• Wirsing, A. J., M. R. Heithaus, and L. M. Dill.  2006. Tiger shark (Galeocerdo cuvier) abundance and growth rates in a subtropical embayment: evidence from seven years of standardized fishing effort.  Marine Biology 4: 961-968.
  • Heithaus, M. R., I. M. Hamilton, A. J. Wirsing, and L. M. Dill. 2006. Validation of a randomization procedure to assess animal habitat preferences: microhabitat use of tiger sharks in a seagrass ecosystem. Journal of Animal Ecology 75: 666-676.
  • Heithaus, M. R. and L. M. Dill. 2006. Does tiger shark predation risk influence foraging habitat use by bottlenose dolphins at multiple spatial scales? Oikos 114: 257-264.
  • Semeniuk, C.A.D. and L.M. Dill.  2006.  Anti-predator benefits of mixed species groups of cowtail stingrays (Pastinachus sephen) and whiprays (Himantura uranak) at rest.  Ethology 112 33-43. 
  • Heithaus, M. R., A. Frid, A. Wirsing, L. Bejder, and L. M. Dill. 2005.  The biology of green and loggerhead turtles under risk from tiger sharks at a foraging ground.  Marine Ecology Progress Series 288: 285-294.
  • Heithaus, M. R. 2005. Habitat use and group size of pied cormorants (Phalacrocorax varius) in a sea grass ecosystem: possible effects of food abundance and predation risk. Marine Biology 147: 27-35.
  • Semeniuk, C.A.D. and L.M. Dill. 2005. Cost/benefit analysis of group and solitary resting in the cowtail stingray, Pastinachus sephen.  Behavioral Ecology 16: 417-426.
  • Heithaus, M. R. 2004. Fish communities of seagrass meadows and associated habitats in Shark Bay, Western Australia.  Bulletin of Marine Science 75: 79-99. 
  • Dill, LM, Dill, ES, and Charles, D. 2003. Feeding preferences of the Monkey Mia dolphins: results from a simultaneous choice protocol. Marine Mammal Science 19: 650-660.
  • Heithaus, M. R. and A. Frid. 2003. Optimal diving under the risk of predation. Journal of Theoretical Biology 2233: 79-93.
  • Dill, L. M., M. R. Heithaus, and C. J. Walters. 2003. Behaviorally-mediated indirect species interactions in marine communities and their conservation implications. Ecology 84: 1151-11567.
  • Heithaus, M. R. J. M. McLash, A. Frid, L. M. Dill, and G. J. Marshall. 2002. Novel insights into the behavior of sea turtles from animal-borne cameras. Journal of the Marine Biological Association UK: 1049-1050.
  • Heithaus, M. R., L. M. Dill, G. J. Marshall, and B. Buhleier. 2002. Habitat use and foraging behavior of tiger sharks (Galeocerdo cuvier) in a sea grass ecosystem. Marine Biology 140: 237-248.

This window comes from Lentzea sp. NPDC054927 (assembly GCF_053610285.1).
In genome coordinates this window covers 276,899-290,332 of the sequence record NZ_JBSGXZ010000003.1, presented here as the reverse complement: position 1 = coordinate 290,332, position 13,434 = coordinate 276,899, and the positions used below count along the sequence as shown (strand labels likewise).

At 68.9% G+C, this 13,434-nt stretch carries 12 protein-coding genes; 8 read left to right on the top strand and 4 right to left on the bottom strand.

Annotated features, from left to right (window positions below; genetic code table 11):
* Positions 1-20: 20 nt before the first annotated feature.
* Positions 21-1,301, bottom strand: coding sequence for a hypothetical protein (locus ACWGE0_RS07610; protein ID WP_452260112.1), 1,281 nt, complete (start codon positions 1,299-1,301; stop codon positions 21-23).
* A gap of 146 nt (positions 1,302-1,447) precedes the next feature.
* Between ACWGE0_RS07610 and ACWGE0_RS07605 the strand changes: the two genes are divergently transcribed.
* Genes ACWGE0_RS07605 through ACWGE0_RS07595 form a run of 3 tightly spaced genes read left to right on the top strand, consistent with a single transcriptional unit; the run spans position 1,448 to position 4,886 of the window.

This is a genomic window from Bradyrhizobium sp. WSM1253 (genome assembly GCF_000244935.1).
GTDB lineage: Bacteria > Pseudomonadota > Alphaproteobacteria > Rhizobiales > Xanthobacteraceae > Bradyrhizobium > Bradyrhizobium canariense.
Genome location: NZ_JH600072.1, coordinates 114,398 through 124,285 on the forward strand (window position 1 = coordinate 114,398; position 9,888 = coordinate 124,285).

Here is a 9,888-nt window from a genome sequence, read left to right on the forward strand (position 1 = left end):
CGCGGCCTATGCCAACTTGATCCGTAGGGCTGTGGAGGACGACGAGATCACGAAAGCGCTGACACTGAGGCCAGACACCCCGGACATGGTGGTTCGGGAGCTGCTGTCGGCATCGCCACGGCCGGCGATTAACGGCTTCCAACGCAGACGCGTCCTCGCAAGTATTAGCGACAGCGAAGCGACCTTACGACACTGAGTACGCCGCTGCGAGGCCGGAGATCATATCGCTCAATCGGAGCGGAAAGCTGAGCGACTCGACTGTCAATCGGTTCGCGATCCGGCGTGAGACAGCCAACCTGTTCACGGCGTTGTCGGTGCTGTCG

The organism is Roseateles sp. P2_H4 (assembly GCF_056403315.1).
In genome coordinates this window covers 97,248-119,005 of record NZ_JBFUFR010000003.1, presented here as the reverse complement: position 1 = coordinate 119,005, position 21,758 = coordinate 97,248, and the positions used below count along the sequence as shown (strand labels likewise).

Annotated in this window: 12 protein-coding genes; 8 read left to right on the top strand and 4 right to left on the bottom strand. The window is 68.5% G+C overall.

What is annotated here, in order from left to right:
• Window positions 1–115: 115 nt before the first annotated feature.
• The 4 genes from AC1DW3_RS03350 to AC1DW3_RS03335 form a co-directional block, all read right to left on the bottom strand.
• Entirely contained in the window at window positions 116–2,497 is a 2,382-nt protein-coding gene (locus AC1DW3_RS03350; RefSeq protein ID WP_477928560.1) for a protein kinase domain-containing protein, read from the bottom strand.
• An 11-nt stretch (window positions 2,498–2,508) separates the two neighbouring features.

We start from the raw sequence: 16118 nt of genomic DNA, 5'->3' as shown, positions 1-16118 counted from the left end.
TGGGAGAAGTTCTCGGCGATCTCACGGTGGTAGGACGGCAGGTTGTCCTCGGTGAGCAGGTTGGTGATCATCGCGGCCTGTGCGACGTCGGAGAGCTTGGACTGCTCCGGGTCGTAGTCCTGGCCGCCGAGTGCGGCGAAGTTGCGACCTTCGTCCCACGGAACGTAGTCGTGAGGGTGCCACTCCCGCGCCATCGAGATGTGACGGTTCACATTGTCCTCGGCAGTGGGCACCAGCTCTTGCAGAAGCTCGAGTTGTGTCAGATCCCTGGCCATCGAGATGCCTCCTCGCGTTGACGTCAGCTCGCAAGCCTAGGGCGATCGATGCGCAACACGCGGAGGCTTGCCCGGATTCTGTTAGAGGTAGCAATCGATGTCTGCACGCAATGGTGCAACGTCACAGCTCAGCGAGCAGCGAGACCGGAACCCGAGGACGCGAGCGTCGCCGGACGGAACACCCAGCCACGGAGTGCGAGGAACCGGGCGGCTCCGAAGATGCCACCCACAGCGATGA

• Heithaus, M. R., A. Frid, and L. M. Dill . 2002. Shark-inflicted injury frequencies, escape ability, and habitat use of green and loggerhead turtles. Marine Biology 140: 229-236.
  • Heithaus, M. R. and L. M. Dill. 2002. Food availability and tiger shark predation risk influence bottlenose dolphin habitat use. Ecology 83: 480-491.
  • Heithaus, M. R. and L. M. Dill. 2002. Feeding Tactics and Strategies. Pp 412-422 in Perrin, W. F., B. Wursig, and H. G. M. Thewissen (eds.). The Encyclopedia of Marine Mammals. Academic Press, NY.
  • Heithaus, M. R. 2001. Habitat selection by predators and prey in communities with asymmetrical intraguild predation. Oikos 92: 542-554.
  • Heithaus, M. R. 2001. Shark attacks on bottlenose dolphins (Tursiops aduncus) in Shark Bay, Western Australia: attack rate, bite scar frequencies, and attack seasonality. Marine Mammal Science 17: 526-539.
  • Heithaus, M. R. 2001. The biology of tiger sharks (Galeocerdo cuvier) in Shark Bay, Western Australia: sex ratio, size distribution, diet, and seasonal changes in catch rates. Environmental Biology of Fishes 61: 25-36.
  • Heithaus, M. R., G. J. Marshall, B. M. Buhleier, and L. M. Dill. 2001.  Employing Crittercam to study habitat use and behavior of large sharks. Marine Ecology Progress Series 209: 307-310.
  • Heithaus, M. R. 2001. Predator-prey and competitive interactions between sharks (order Selachii) and dolphins (suborder Odontoceti): a review. Journal of Zoology (London) 253: 53-68.

All photographs copyrighted; Images may be used for educational purposes. For use in other forms contact Mike Heithaus